The 2019 4-H Day of Archaeology was held Saturday at the agriculture building on the University of Arkansas Cossatot's De Queen campus. Twenty 4-H members from De Queen, Monticello, Booneville and Cave City attended the annual event.
The Arkansas Archaeological Society is conducting research this summer in Sevier County. In addition to performing research in the field at an undisclosed dig site, team members are also conducting lab research on the UA Cossatot De Queen campus with artifacts that were discovered in the 1980s at the area's Holman Springs salt mines.
Members of the society worked alongside 4-H participants to educate the youth about previous findings that were discovered in Sevier County. 4-H members who attended the Day of Archaeology were able to make pottery, extract salt from salt water, sort artifacts, learn about history, participate in educational presentations and learn about the science of archaeology.
"The 4-H Day of Archaeology is about youth learning what archaeology is and the importance of preserving it and discovering how it is conducted," 4-H Youth Development Instructor Hope Bragg said.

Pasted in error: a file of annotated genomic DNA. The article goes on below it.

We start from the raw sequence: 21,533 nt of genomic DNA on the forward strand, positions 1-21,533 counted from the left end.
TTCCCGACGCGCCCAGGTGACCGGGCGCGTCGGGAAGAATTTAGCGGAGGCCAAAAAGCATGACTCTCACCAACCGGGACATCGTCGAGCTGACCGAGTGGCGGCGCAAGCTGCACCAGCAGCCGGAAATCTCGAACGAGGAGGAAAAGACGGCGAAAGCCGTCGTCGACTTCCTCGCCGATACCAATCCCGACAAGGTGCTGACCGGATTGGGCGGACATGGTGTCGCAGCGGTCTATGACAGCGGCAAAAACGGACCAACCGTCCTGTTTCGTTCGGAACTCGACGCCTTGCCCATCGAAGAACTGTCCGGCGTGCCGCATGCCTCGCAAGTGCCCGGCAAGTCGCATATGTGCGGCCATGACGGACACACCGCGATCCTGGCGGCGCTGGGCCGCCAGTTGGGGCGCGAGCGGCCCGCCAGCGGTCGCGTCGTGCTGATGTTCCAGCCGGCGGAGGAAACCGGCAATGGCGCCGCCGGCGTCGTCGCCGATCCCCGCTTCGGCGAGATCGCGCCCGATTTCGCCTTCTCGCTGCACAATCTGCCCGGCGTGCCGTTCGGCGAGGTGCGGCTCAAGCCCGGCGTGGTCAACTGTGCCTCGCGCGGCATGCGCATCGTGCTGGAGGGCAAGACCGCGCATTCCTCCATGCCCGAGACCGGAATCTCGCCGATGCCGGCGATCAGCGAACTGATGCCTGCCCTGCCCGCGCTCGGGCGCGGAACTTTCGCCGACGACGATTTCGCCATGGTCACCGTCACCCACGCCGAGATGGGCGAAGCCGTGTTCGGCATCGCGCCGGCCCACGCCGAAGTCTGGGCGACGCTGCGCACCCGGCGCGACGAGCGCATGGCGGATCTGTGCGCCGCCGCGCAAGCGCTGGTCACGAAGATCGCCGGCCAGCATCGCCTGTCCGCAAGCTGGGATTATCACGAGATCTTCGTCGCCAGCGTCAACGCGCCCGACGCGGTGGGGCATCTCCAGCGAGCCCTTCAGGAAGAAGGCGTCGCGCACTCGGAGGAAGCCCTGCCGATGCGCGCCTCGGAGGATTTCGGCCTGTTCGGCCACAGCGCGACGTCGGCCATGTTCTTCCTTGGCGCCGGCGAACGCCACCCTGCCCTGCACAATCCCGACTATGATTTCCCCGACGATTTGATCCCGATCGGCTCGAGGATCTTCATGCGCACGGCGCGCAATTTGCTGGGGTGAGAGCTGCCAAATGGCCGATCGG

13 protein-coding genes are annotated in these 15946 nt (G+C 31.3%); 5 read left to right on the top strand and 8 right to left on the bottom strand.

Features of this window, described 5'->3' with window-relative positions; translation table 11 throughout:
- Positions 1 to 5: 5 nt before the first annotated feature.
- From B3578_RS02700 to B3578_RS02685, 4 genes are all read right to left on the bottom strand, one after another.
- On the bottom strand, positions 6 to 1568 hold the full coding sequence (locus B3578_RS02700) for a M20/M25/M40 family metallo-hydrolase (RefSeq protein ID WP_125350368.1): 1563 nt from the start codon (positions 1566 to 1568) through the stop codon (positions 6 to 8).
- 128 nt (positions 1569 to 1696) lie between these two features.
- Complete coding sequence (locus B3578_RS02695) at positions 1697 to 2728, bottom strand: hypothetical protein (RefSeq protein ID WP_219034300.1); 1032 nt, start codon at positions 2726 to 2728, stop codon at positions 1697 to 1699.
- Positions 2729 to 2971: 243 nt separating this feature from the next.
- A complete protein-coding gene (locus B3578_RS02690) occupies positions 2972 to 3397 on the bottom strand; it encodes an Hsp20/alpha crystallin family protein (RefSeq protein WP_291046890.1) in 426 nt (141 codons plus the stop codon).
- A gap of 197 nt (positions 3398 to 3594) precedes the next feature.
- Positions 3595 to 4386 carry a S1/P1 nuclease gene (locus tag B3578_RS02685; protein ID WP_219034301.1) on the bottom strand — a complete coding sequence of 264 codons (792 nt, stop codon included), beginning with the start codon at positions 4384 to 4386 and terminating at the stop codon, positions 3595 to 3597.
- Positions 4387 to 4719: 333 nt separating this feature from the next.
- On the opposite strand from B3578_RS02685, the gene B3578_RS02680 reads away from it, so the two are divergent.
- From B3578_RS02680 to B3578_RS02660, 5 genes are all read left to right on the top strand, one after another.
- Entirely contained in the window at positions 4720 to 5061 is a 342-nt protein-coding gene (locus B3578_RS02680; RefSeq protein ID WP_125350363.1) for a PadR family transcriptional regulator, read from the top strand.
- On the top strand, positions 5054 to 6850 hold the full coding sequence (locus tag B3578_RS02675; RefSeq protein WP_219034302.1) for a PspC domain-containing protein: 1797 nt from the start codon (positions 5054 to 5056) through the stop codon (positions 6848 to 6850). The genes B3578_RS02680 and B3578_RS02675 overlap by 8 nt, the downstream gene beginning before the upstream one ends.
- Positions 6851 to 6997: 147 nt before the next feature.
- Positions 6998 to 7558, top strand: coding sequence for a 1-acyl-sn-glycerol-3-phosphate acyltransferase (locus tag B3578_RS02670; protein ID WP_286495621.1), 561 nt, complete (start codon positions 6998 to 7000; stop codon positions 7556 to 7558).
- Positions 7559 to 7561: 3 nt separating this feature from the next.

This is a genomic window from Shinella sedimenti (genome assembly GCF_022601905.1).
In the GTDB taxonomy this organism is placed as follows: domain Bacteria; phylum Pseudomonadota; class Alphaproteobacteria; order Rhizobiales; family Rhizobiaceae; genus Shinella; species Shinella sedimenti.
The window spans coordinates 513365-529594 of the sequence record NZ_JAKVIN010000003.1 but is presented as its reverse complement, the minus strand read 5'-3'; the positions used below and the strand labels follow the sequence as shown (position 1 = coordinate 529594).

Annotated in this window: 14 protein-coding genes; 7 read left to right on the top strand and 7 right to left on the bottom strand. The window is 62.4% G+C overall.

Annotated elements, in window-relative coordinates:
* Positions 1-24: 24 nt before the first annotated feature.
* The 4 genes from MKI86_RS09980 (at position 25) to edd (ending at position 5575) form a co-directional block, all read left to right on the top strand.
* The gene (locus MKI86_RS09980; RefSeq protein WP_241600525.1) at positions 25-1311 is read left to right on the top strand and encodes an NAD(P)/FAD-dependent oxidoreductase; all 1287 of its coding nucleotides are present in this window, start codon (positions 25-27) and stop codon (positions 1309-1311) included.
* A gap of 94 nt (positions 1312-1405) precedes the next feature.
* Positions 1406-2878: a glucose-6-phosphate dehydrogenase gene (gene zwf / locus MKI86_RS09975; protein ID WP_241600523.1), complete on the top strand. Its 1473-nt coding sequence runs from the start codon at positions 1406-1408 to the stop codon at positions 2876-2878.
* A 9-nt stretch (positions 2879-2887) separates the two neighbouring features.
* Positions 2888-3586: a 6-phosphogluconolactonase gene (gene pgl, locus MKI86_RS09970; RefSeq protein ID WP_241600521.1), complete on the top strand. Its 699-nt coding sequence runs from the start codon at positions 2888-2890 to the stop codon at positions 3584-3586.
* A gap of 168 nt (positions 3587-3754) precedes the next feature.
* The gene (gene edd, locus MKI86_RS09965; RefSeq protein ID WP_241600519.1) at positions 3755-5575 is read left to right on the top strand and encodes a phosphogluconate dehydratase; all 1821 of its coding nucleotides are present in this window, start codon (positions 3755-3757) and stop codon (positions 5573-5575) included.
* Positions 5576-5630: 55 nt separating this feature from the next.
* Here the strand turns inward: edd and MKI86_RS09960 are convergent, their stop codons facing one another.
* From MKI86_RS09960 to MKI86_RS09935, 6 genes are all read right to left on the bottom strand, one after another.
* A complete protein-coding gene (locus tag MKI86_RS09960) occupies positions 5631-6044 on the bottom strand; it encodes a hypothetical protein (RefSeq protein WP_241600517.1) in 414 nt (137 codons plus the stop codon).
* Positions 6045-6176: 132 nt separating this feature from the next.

During the 4-H Day of Archaeology, the Arkansas Archaeological Society was also hosting an open house lab for community members to tour the archaeology lab and see artifacts tthe archaeologists are analyzing.
University of Arkansas Station Archaeologist Dr. Carl Drexler will also speak at 6:60 p.m. Friday in the Skilled and Trades building on the De Queen Campus.
He will discuss what the archaeologists have found and what they have learned from conducting lab research on the Holman springs artifacts and the active dig site. The presentation is free and open to the public.
—From UA Cossatot